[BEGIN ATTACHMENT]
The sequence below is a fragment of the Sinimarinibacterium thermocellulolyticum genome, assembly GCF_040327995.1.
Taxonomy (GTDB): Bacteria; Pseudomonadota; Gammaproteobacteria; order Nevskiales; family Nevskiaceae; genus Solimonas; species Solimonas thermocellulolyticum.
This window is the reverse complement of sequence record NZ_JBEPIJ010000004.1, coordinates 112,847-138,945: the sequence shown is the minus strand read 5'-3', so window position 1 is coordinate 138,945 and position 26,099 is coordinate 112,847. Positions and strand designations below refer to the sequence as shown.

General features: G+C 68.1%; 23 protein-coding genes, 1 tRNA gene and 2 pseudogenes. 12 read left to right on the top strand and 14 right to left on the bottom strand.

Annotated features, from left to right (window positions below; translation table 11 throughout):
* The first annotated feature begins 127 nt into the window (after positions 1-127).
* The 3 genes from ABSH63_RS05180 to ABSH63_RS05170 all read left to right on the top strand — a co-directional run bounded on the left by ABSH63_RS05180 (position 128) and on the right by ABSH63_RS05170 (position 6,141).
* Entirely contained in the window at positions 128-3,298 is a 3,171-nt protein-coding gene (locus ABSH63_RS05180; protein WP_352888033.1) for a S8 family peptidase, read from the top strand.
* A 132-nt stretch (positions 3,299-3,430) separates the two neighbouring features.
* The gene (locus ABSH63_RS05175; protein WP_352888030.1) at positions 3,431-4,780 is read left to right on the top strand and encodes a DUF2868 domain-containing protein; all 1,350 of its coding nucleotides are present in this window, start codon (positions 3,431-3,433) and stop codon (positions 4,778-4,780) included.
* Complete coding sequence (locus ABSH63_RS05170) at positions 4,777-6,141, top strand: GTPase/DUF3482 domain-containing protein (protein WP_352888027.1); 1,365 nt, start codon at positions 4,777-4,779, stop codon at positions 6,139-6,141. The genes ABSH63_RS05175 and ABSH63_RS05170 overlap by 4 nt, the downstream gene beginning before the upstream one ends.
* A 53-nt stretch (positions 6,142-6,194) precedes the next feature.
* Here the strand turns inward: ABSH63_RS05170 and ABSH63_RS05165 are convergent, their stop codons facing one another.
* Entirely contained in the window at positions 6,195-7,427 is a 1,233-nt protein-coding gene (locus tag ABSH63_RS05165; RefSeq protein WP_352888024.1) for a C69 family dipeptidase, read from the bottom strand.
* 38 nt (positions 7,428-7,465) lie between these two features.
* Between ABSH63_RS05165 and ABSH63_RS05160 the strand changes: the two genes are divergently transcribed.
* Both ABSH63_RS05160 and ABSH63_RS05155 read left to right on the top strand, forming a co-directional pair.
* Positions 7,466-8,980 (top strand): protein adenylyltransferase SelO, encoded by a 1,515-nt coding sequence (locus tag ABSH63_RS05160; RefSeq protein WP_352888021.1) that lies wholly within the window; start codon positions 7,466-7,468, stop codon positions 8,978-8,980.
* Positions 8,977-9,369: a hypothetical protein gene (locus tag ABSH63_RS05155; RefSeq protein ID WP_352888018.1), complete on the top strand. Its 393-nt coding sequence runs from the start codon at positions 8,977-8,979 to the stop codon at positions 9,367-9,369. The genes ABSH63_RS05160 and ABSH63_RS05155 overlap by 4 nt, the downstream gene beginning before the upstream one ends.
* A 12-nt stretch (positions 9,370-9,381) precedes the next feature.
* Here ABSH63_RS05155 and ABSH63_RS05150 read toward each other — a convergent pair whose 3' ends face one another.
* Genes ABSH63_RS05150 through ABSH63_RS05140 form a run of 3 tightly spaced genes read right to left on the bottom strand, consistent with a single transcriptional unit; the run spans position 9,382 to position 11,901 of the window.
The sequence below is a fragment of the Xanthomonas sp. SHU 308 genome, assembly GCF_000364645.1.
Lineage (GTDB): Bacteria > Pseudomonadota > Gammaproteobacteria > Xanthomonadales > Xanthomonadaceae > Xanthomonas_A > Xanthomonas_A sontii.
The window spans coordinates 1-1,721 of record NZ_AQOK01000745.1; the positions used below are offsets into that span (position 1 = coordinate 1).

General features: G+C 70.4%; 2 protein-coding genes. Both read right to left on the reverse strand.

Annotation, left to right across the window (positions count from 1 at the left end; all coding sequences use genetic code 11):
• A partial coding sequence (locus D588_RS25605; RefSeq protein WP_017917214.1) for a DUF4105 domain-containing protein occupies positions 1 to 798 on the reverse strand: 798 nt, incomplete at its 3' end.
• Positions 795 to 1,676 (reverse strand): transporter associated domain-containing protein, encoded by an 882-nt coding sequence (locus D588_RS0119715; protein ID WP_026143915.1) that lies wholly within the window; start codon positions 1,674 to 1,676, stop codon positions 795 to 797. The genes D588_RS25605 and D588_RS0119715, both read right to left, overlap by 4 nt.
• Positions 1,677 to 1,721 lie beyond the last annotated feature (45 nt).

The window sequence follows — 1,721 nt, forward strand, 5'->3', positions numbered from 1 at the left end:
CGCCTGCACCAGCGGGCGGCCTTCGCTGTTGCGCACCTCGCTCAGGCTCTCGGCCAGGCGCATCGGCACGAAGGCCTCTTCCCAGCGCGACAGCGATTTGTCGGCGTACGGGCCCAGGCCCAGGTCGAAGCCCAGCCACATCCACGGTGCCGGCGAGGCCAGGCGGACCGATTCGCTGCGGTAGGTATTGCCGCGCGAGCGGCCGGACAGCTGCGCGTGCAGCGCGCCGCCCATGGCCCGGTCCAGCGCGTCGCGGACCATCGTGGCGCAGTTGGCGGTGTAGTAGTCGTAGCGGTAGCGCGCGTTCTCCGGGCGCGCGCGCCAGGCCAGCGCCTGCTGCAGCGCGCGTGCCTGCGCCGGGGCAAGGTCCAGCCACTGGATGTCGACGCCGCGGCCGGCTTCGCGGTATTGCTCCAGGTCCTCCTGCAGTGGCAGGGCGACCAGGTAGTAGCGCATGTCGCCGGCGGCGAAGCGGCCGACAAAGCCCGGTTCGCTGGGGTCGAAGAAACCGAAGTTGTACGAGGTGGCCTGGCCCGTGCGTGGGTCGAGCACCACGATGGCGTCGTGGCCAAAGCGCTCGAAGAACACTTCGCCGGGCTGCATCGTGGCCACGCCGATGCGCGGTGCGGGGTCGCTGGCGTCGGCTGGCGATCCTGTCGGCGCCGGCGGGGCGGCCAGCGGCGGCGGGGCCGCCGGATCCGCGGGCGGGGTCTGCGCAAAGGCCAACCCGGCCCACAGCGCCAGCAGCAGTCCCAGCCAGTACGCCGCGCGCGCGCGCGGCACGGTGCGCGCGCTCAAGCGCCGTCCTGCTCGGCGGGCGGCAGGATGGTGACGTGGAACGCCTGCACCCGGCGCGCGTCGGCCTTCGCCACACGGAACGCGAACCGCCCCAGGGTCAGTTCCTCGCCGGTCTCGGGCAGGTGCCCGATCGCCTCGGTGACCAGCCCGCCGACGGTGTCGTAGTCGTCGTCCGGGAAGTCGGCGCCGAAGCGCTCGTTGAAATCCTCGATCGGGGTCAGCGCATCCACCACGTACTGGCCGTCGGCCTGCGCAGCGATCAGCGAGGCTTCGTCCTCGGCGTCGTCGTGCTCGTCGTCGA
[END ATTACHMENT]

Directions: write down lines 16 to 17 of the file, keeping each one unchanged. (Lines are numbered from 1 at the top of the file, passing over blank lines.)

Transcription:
* Between ABSH63_RS05165 and ABSH63_RS05160 the strand changes: the two genes are divergently transcribed.
* Both ABSH63_RS05160 and ABSH63_RS05155 read left to right on the top strand, forming a co-directional pair.